GymQuip Fitness owner Dan Rankin sells fitness equipment at his Fyshwick store
GymQuip Fitness owner Dan Rankin said his strength equipment sold out very quickly after the Federal Government announced the indefinite closure of gyms across Australia. Photo: Denholm Samaras.

Fitness equipment is fast becoming the new toilet paper, with demand for kettlebells, dumbbells and basically anything people can lift skyrocketing in the wake of indefinite gym closures to quash the spread of COVID-19.

Demand has been pumped up due to the uncertainty fitness enthusiasts face around how long they will have to wait before they can return to pumping iron in commercial gyms or outdoor exercise stations.

Sporting goods store GymQuip Fitness owner Dan Rankin said the scenes at his Fyshwick store on Monday 23 March after the announcement of gym closures was unheard of.

“We’ve been absolutely inundated; we had lines waiting for us … there were 30 or 40 people out the front waiting to go. We were basically selling 10-deep at the counter all day,” he said.

“There was a lead-up to that, the preceding week was really busy, but it really hit on the Monday.”

The home gym boom has flowed through to the second-hand market too, with Gumtree reporting a 64.29% increase in the number of people searching for fitness equipment items on their website between 8 and 21 March.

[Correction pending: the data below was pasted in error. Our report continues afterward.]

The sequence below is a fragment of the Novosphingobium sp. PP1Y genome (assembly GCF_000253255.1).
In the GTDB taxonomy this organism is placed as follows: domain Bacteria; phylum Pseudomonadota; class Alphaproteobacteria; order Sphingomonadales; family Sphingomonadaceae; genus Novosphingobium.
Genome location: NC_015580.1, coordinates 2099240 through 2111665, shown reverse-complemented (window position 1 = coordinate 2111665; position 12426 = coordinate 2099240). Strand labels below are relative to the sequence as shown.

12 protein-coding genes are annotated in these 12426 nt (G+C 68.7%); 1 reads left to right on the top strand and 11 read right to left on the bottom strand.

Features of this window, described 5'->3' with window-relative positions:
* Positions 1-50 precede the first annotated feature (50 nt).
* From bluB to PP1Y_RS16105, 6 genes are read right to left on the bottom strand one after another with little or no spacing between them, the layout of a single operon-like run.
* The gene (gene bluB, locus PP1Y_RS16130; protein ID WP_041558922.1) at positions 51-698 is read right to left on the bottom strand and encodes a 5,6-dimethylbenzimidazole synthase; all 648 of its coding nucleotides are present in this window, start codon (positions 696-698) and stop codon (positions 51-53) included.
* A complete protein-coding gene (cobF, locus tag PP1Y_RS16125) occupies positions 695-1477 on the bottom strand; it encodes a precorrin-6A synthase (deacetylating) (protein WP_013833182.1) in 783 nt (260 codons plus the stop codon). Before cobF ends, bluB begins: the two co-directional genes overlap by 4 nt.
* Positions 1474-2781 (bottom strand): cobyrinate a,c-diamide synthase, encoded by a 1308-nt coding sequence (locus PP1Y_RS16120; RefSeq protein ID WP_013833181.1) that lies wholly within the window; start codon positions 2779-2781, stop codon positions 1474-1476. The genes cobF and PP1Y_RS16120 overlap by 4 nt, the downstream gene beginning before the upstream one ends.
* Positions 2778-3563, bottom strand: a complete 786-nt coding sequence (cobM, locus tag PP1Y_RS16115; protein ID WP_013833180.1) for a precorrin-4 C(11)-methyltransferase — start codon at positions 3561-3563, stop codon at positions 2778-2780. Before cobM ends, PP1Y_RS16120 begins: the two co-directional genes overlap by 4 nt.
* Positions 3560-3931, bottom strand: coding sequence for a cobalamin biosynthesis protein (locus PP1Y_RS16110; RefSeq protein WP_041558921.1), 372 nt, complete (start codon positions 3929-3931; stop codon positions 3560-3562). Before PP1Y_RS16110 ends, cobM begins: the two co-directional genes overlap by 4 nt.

Mr Rankin said their most popular fitness equipment has been strength training related.

“Weights, bars, dumbbells, kettlebells, squat racks, functional trainers … anything that people can lift is what they were buying.

“Anything strength really went out quickly, which I had good stocks of because I did pre-empt the gyms may have closed.

“I could easily have sold more than double what I did if I had the stock, and it’s not just here, it’s nationwide and worldwide; all my colleagues in other countries are saying the same thing,” he said.

Mr Rankin said he’s now hard at work with his overseas and local suppliers to restock his barer than normal showroom floor with iron.

“I’ve got stock arriving as of next week, but some items, when you sell four or five months of stock in a couple of weeks, that’s tough to budget for, so I’m trying to get inventory back in.”

Working closely with many personal trainers, Mr Rankin said the restriction limiting group fitness classes to essentially one-on-one has forced a lot of them to adapt by moving online.

“We’ve had a lot of personal trainers wanting to get items for their clients so they can continue working out at home, they want to keep their clients active and actually engage with them.

“A lot of them have lost their job overnight, and they’ve had to adapt,” he said.

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